Ken Witt,


With STV, your vote can count, even if your candidate 'loses'

By Brad Bird
Oceanside Star
Thursday, April 02, 2009

STV editorial proved timely

Penticton Herald
Thu 02 Apr 2009
Page: A7
Section: Letters
Byline: Marjorie Murton

Dear Editor,

Thank you for your timely editorial of Wednesday, April 1.

You are quite right that there needs to be more interest in the matter of Single Transferable Vote (STV) being on the ballot of the provincial election on May 12.

We don't think folks will ignore the question as you state as there is still time to get informed.

The public is invited to attend a presentation on this issue and also ask questions on Wednesday, April 15 at 7 p.m. at the Penticton United Church sanctuary at 696 Main Street. (Please use the chapel entrance for use of the elevator.)

The event is hosted by the church's Peace, Justice, Environment and Outreach Committee as a service to the entire community.

Marjorie Murton


Houston forester joins STV debate

Houston Today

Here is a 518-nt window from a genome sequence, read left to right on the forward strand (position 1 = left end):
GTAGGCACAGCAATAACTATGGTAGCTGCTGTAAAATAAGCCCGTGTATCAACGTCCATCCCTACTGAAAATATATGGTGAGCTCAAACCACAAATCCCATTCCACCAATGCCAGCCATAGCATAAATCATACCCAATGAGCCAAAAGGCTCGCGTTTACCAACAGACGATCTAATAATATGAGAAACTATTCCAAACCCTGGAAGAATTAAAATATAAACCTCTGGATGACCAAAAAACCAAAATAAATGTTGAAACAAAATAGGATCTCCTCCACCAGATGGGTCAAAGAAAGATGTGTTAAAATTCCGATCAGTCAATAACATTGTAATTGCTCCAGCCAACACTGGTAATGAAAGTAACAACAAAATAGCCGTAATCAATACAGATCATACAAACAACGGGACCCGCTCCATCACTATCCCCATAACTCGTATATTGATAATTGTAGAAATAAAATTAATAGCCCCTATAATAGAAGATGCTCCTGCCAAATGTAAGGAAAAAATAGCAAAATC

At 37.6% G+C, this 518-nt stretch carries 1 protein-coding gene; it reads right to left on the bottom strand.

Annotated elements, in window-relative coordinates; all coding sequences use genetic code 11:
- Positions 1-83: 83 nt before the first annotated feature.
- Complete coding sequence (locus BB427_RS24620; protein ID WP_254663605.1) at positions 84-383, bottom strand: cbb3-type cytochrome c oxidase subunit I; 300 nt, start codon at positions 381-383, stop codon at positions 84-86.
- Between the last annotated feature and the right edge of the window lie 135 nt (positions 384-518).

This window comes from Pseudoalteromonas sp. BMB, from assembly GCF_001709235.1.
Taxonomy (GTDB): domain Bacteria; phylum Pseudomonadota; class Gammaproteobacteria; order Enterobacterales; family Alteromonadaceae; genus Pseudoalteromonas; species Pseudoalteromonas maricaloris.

Wed 01 Apr 2009
Byline: Todd Hamilton

What is the STV?

Penticton Herald
Wed 01 Apr 2009
Page: A10
Section: Opinion
Source: Penticton Herald

When the average British Columbia resident likely isn't even aware there's an provincial election on the horizon (maybe everyone is still electioned-out after a municipal election coming on the heels of a federal election), we can't imagine that there's tremendous interest in the new Single Transferable Vote issue.

In case you haven't heard, this is going to be on the ballot again this May and it could change the way we elect our MLAs.

Several of the parties and individual candidates are going to make this an election issue.